68 Chronic Pyogenic Osteomyelitis


Chronic Pyogenic Osteomyelitis

Sam Y. Chun, Ali Islam, Alison Spouge, Anthony G. Ryan, and Peter L. Munk

Clinical Presentation

A 15-year-old boy presented with a 6-month history of arm pain.


Figure 68A


Figure 68B


Figure 68C

Radiologic Findings

The anteroposterior (AP) radiograph of the humerus (Fig. 68A) shows extensive solid periosteal new bone in the diaphyseal region, with expansion and remodeling of the bone. An AP tomogram (Fig. 68B) shows irregular, well-defined lucencies in the medullary cavity and lateral cortex of the bone (arrows). An axial fast inversion recovery sequence (Fig. 68C) reveals discrete high signal intensity in the medullary cavity with cortical breakthrough anteriorly (arrow), consistent with a draining sinus track, in addition to cortical thickening and periosseous soft-tissue edema.


Chronic osteomyelitis.

Differential Diagnosis

  • Lymphoma
  • Ewing’s sarcoma
  • Stress reaction/fracture
  • Osteoid osteoma, if < 1.5 cm



Chronic osteomyelitis is prolonged infection of the bone (generally defined as lasting more than 6 weeks), typically affecting adults. It is most often a sequela of an open fracture and may also be associated with vascular insufficiency, inadequate treatment, or immune deficiency. Chronic osteomyelitis may be classified as active or inactive, but differentiating the two is often difficult. Active infection implies that the pathogens are viable, which may be detected radiographically by the presence of sequestra, abscesses, and subperiosteal fluid collections.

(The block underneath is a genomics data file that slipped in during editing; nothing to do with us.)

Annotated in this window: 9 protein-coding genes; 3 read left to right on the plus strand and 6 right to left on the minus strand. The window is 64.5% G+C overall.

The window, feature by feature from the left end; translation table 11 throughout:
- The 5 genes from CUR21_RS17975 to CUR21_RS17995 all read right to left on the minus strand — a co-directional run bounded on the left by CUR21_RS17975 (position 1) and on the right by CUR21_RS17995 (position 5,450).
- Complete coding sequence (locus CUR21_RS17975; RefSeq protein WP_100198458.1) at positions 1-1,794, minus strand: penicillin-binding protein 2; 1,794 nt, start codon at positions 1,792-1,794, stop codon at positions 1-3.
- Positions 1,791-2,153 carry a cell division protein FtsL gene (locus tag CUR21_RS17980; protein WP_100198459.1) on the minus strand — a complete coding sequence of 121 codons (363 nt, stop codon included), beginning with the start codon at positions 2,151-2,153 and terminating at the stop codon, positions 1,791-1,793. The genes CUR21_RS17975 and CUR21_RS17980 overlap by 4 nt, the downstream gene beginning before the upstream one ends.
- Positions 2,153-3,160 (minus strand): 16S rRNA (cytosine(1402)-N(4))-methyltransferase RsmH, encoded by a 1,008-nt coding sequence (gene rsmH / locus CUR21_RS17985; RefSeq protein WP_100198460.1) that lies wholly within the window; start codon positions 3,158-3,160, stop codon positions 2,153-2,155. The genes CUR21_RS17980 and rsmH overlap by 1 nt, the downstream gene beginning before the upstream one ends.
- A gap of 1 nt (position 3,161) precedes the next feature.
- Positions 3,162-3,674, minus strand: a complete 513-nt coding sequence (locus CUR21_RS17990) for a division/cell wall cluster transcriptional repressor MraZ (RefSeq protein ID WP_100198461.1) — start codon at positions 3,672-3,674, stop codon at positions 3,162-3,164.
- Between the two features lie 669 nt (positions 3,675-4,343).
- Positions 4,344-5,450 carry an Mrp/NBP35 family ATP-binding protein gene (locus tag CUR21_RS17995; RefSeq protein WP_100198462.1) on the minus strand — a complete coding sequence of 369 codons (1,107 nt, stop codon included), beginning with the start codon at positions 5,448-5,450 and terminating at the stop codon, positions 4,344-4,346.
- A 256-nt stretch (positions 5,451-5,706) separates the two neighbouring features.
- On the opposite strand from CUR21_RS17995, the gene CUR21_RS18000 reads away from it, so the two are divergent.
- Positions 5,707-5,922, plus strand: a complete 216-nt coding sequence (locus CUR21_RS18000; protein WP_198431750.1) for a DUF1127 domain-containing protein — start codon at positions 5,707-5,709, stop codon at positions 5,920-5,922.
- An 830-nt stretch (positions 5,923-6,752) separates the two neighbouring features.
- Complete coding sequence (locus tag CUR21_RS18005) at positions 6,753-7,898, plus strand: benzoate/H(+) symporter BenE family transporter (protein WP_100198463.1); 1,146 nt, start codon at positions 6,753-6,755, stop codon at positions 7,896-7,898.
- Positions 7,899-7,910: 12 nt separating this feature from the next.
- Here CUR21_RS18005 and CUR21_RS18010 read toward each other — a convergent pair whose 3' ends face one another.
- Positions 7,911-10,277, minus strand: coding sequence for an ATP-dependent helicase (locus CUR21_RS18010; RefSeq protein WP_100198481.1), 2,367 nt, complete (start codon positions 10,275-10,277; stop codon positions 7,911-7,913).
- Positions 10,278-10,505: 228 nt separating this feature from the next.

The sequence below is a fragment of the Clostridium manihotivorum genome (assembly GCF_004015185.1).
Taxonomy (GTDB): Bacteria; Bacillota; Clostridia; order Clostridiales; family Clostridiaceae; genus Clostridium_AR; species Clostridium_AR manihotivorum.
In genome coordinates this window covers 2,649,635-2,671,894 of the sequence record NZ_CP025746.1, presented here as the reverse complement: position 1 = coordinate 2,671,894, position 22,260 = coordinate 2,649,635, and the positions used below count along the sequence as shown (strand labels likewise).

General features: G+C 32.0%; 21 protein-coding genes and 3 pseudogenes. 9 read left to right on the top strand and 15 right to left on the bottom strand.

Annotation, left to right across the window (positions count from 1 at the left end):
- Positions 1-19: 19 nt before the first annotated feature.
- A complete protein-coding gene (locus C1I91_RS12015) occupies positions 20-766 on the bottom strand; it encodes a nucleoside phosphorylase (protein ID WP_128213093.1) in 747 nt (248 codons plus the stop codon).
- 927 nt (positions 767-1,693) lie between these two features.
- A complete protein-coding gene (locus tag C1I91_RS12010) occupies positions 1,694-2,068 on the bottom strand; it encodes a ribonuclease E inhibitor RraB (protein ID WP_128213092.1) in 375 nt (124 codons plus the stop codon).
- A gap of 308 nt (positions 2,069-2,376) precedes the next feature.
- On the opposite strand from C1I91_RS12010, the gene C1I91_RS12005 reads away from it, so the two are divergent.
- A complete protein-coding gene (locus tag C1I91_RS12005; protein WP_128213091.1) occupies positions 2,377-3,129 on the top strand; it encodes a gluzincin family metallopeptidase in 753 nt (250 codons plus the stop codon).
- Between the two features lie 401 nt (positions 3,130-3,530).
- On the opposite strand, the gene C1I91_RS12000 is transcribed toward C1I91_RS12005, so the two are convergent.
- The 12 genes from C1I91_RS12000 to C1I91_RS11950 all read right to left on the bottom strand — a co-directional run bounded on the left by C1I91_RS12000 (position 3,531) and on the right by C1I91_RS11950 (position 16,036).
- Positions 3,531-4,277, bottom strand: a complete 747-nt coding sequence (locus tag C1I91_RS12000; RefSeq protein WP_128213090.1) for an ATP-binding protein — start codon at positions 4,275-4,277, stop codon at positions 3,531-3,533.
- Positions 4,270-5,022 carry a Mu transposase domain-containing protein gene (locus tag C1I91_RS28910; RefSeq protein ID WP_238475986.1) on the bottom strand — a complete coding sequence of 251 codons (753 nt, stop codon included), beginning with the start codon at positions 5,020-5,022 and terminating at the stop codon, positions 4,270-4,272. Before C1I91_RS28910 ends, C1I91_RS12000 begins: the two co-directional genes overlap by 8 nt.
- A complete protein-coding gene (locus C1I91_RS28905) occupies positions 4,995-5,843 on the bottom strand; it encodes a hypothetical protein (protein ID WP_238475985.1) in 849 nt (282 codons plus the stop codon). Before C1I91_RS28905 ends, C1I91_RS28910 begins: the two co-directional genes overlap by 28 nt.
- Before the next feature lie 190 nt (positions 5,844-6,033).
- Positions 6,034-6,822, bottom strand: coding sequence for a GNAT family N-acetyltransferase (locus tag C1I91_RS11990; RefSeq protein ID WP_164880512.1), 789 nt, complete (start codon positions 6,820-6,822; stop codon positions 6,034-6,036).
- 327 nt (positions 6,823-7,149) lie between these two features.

Brodie’s abscesses may be seen in both subacute and chronic infections; however, this entity is discussed separately in case 69.


Chronic osteomyelitis is usually the sequela of an acute infection; therefore, the same organisms are involved, particularly Staphylococcus aureus.

Clinical Findings

Patients with chronic osteomyelitis may present with localized bone pain, erythema, and draining sinus tracts. In chronic active osteomyelitis, the viable pathogens may remain isolated within the sequestrum and give rise to recurrent episodes of acute osteomyelitis. The patient may be asymptomatic between exacerbations.


Complications can be severe and sometimes fatal. Serious complications include septic arthritis, epiphyseal plate damage with secondary growth disturbances in children, and epidermoid carcinoma of the fistula. Epidermoid carcinoma, usually squamous cell carcinoma, occurs in 0.5 to 1.6% of patients with chronic osteomyelitis, with a 20- to 40-year latent period. Radiographic signs of malignant transformation include a lytic lesion superimposed on changes of chronic osteomyelitis, soft-tissue mass, and pathologic fracture.


Several factors may contribute to the progression of acute osteomyelitis into chronic osteomyelitis.

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Feb 14, 2016 | Posted by in MUSCULOSKELETAL IMAGING | Comments Off on 68 Chronic Pyogenic Osteomyelitis

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